As a youth, Dino Masciopinto faced challenges that many adults can’t handle. The-18-year-old came out to his parents when he was in sixth grade. “My parents are pretty much accepting of it,” he says. “My dad says he’s OK with it, but he doesn’t want to see it, he doesn’t want to talk about it, he doesn’t want anything to do with it. But he doesn’t mind it.” Masciopinto also was his family’s chief financial support. “I’m the youngest in the house and I was pretty much the only one that worked, and basically my whole paycheck went to them, and it still wasn’t enough.” The young man worked a lot of jobs and, basically, raised himself, he says. His finances, sexuality and LGBTQ and HIV-positive Latino youths. It’s the only program of its kind in the city, and Masciopinto recently a family crisis put him on a path that would eventually leave him homeless. “I had to grow up at a really young age,” Masciopinto says.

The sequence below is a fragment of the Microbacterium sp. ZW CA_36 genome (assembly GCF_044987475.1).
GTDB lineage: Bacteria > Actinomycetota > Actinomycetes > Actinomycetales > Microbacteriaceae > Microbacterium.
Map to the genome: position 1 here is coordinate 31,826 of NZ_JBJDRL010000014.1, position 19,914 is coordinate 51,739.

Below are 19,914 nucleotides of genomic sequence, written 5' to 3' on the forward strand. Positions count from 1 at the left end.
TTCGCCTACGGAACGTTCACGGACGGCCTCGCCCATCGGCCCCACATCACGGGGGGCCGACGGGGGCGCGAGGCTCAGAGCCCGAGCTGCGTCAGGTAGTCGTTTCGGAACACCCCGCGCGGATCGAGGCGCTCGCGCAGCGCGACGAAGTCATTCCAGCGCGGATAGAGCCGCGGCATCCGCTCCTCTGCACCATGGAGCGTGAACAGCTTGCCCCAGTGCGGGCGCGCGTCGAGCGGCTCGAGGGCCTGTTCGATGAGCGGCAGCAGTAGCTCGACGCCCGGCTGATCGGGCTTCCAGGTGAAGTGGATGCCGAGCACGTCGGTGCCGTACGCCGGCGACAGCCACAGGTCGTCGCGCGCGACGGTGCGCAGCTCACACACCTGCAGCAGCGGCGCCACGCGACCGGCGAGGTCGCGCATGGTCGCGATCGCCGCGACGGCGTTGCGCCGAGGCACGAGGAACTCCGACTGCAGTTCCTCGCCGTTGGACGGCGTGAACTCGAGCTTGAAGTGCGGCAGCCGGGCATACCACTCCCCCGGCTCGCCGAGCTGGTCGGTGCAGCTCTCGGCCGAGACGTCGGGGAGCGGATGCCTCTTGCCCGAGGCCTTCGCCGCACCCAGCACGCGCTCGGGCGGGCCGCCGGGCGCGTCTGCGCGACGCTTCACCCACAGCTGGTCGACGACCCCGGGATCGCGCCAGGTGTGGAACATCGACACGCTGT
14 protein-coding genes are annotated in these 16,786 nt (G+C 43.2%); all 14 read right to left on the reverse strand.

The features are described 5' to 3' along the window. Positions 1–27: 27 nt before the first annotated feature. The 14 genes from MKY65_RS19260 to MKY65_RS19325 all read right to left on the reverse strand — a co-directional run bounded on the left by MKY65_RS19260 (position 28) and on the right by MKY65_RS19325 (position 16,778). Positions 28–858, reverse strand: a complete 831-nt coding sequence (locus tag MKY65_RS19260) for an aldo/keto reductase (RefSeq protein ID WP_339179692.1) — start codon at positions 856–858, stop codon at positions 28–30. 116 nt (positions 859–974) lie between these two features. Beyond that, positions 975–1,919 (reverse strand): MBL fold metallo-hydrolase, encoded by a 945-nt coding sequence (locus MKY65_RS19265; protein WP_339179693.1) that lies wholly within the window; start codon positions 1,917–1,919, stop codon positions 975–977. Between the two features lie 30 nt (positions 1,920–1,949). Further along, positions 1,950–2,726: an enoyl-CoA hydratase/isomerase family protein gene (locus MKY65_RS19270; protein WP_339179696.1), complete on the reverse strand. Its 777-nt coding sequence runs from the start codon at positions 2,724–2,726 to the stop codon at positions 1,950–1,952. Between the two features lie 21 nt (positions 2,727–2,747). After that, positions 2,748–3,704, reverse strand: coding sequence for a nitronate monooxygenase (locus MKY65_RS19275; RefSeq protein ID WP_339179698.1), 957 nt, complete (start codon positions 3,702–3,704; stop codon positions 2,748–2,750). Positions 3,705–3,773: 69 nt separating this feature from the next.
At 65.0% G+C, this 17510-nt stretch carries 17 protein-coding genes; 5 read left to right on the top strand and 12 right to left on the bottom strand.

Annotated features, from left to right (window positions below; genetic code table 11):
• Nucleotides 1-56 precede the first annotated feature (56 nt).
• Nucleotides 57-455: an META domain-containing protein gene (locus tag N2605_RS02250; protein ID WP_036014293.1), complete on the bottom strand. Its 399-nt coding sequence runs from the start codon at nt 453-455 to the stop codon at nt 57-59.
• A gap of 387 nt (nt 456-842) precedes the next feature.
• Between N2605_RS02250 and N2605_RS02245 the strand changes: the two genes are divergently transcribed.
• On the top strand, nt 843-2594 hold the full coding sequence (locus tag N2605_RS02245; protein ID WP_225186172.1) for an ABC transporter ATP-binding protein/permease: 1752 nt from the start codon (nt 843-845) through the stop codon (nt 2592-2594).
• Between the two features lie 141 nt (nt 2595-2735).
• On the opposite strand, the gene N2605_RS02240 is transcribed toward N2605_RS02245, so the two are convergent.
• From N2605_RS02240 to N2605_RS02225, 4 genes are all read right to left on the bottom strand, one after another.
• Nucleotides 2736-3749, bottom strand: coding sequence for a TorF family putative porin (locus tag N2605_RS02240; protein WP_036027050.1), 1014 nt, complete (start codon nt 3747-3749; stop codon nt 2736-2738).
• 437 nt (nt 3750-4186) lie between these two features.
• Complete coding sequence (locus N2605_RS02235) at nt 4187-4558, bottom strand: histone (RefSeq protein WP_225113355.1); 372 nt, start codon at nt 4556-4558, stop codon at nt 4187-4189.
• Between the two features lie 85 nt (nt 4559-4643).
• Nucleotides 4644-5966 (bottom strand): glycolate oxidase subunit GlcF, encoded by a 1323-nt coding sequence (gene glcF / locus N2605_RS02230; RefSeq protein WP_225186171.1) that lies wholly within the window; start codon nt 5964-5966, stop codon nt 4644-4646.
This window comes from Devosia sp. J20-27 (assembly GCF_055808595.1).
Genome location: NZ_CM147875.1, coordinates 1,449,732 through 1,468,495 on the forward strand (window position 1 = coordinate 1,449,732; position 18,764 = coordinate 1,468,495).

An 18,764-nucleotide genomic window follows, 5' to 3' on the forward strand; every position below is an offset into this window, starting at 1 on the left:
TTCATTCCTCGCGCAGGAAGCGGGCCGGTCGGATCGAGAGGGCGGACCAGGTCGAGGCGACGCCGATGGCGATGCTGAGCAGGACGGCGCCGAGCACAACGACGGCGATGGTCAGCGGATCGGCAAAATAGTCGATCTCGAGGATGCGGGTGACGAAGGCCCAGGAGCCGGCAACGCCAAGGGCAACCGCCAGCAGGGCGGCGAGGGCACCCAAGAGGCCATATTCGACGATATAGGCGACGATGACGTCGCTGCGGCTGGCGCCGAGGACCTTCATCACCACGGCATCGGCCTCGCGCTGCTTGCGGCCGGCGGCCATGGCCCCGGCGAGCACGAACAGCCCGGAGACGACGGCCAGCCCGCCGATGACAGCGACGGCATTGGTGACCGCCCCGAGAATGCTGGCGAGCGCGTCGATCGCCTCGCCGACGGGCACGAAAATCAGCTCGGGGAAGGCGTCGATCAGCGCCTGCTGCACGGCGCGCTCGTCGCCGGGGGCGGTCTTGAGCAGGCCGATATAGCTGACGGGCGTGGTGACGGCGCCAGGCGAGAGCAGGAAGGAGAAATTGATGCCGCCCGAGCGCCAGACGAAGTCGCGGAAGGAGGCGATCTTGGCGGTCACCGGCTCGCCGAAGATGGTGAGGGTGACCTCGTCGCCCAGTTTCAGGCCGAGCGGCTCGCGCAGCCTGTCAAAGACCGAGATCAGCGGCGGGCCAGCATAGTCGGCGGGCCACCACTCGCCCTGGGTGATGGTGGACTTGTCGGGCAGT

Enter El Rescate, a transitional-housing program in Humboldt Park on Chicago’s West Side that serves lived there. For him, and many others, El Rescate became a lifeline. “They just started [El Rescate] two years ago and it’s for LGBTQ because we don’t have a safe place because a lot of shelters tend to be churches and it’s not accept in shelters because of his sexuality. “I had a lot of odds against me: I am gay, I’m homeless, I’m young, and I’m Latino, which made it even worse.” “A homeless youth doesn’t start with the same resources,” says Anne Holcomb, supportive services supervisor at Unity Parenting & Counseling, who has been working with homeless youth in Chicago since 1994. “They don’t just go from a shelter to having their own apartment.” Many youth move back in with family after college, but homeless youth don’t have family to move back in with. “When it comes down to it, you’re on your own,” Masciopinto says. That is why, Holcomb says, transitional housing is key to ending chronic homelessness. Transitional-living facilities provide stable housing, independent living skills and opportunities to pursue education and employment to break the cycle of homelessness. “There are even more barriers if they are LGBTQ, pregnant and parenting, or have a mental disorder,” Holcomb says.
By Michelle Kanaar, The Chicago Reporter